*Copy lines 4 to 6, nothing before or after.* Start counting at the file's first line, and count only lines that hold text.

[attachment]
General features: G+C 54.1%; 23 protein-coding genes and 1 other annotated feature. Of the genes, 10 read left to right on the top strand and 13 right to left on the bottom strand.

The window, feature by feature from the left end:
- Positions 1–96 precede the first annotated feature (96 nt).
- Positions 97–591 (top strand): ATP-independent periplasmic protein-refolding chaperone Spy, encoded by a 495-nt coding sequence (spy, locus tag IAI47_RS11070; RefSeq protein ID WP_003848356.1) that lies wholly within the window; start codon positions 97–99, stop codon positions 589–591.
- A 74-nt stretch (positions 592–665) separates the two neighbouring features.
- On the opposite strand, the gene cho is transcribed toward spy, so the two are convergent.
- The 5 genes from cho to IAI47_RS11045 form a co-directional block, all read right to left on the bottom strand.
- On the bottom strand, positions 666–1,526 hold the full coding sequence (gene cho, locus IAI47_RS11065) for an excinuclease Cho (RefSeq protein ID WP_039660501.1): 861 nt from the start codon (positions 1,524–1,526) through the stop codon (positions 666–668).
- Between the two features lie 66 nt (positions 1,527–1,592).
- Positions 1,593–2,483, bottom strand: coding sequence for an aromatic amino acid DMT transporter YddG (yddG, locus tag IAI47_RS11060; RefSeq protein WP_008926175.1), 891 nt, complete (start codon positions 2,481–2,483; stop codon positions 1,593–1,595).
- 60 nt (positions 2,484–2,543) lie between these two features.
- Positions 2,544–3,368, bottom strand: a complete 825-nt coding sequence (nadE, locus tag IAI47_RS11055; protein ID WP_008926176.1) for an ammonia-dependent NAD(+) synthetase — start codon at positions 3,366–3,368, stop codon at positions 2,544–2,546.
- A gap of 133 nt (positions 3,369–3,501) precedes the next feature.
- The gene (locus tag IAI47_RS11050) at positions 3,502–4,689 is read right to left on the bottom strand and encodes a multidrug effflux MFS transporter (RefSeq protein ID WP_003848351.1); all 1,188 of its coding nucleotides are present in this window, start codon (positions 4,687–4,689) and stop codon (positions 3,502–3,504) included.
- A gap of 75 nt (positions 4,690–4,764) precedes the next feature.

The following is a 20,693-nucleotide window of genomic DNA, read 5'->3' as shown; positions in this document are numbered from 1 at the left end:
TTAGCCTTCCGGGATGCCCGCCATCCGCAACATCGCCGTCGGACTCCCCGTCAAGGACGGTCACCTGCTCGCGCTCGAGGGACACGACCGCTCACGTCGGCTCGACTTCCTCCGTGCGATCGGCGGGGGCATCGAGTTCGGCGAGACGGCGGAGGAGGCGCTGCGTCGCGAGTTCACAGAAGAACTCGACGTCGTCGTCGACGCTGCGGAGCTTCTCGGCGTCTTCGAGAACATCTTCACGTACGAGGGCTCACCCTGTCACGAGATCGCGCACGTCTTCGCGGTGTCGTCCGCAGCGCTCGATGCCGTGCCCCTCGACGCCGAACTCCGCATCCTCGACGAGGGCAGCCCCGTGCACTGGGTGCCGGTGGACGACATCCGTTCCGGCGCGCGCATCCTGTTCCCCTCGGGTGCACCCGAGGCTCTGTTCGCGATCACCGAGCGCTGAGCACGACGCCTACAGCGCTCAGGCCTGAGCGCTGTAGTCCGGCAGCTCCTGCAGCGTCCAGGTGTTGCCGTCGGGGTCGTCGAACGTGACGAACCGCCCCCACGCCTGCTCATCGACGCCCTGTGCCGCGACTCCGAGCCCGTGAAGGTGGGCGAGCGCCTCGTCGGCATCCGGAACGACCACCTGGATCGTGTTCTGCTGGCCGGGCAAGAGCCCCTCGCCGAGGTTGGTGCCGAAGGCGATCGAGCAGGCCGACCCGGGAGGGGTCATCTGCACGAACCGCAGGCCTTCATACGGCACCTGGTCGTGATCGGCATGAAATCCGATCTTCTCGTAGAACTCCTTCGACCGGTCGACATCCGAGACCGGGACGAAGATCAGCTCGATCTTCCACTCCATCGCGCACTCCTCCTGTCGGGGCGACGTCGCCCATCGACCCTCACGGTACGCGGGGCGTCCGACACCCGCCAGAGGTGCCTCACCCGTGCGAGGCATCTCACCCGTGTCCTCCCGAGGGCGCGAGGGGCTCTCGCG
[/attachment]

- Positions 97–591 (top strand): ATP-independent periplasmic protein-refolding chaperone Spy, encoded by a 495-nt coding sequence (spy, locus tag IAI47_RS11070; RefSeq protein ID WP_003848356.1) that lies wholly within the window; start codon positions 97–99, stop codon positions 589–591.
- A 74-nt stretch (positions 592–665) separates the two neighbouring features.
- On the opposite strand, the gene cho is transcribed toward spy, so the two are convergent.